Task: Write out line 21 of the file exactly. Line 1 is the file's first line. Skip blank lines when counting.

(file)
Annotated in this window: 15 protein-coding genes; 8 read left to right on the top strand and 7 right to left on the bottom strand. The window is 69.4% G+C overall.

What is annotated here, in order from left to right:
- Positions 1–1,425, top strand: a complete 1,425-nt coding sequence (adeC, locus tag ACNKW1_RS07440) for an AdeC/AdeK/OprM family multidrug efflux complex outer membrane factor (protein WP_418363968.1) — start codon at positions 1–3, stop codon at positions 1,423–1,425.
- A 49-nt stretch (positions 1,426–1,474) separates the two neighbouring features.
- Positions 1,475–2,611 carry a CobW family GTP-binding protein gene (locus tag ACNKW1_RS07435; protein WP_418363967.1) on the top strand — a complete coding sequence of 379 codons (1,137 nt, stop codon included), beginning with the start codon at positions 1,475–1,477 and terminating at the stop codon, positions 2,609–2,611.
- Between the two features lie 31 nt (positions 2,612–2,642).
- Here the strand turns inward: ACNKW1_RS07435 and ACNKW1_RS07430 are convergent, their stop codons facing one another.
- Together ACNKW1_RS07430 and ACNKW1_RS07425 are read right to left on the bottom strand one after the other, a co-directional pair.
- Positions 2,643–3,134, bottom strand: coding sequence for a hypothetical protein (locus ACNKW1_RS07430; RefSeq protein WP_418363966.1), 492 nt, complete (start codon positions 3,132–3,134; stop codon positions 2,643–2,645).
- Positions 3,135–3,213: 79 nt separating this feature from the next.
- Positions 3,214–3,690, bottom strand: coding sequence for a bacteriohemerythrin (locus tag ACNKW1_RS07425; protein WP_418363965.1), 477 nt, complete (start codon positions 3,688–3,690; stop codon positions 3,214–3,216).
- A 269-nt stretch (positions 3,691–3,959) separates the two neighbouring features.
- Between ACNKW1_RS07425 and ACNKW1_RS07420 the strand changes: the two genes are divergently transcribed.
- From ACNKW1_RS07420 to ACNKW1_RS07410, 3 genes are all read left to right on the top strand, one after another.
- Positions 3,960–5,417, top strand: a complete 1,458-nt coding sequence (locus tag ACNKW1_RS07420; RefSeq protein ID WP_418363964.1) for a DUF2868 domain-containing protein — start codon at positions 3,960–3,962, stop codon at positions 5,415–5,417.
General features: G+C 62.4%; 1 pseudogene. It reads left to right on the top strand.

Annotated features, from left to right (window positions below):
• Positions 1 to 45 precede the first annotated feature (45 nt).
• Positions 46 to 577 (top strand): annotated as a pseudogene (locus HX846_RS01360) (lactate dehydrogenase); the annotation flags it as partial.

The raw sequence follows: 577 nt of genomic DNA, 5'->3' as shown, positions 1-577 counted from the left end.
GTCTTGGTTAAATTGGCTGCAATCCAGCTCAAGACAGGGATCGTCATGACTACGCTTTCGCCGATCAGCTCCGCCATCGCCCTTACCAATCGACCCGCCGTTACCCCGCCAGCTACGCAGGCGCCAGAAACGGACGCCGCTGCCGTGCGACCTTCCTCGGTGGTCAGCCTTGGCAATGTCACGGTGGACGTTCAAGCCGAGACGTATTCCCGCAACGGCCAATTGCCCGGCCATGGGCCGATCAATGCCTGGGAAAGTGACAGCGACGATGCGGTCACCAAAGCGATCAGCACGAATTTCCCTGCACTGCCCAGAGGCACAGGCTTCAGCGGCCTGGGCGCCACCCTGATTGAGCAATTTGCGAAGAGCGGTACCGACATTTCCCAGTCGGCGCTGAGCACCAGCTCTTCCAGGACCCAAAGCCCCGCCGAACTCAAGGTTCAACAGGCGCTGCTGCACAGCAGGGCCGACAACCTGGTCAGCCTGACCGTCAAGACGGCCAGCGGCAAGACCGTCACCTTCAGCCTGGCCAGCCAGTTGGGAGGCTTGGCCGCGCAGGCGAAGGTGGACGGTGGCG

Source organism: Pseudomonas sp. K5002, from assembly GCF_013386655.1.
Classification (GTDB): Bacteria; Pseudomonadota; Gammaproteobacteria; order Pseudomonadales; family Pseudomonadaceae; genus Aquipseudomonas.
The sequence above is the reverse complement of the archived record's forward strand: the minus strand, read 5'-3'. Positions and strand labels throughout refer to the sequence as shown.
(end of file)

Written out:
GTCTTGGTTAAATTGGCTGCAATCCAGCTCAAGACAGGGATCGTCATGACTACGCTTTCGCCGATCAGCTCCGCCATCGCCCTTACCAATCGACCCGCCGTTACCCCGCCAGCTACGCAGGCGCCAGAAACGGACGCCGCTGCCGTGCGACCTTCCTCGGTGGTCAGCCTTGGCAATGTCACGGTGGACGTTCAAGCCGAGACGTATTCCCGCAACGGCCAATTGCCCGGCCATGGGCCGATCAATGCCTGGGAAAGTGACAGCGACGATGCGGTCACCAAAGCGATCAGCACGAATTTCCCTGCACTGCCCAGAGGCACAGGCTTCAGCGGCCTGGGCGCCACCCTGATTGAGCAATTTGCGAAGAGCGGTACCGACATTTCCCAGTCGGCGCTGAGCACCAGCTCTTCCAGGACCCAAAGCCCCGCCGAACTCAAGGTTCAACAGGCGCTGCTGCACAGCAGGGCCGACAACCTGGTCAGCCTGACCGTCAAGACGGCCAGCGGCAAGACCGTCACCTTCAGCCTGGCCAGCCAGTTGGGAGGCTTGGCCGCGCAGGCGAAGGTGGACGGTGGCG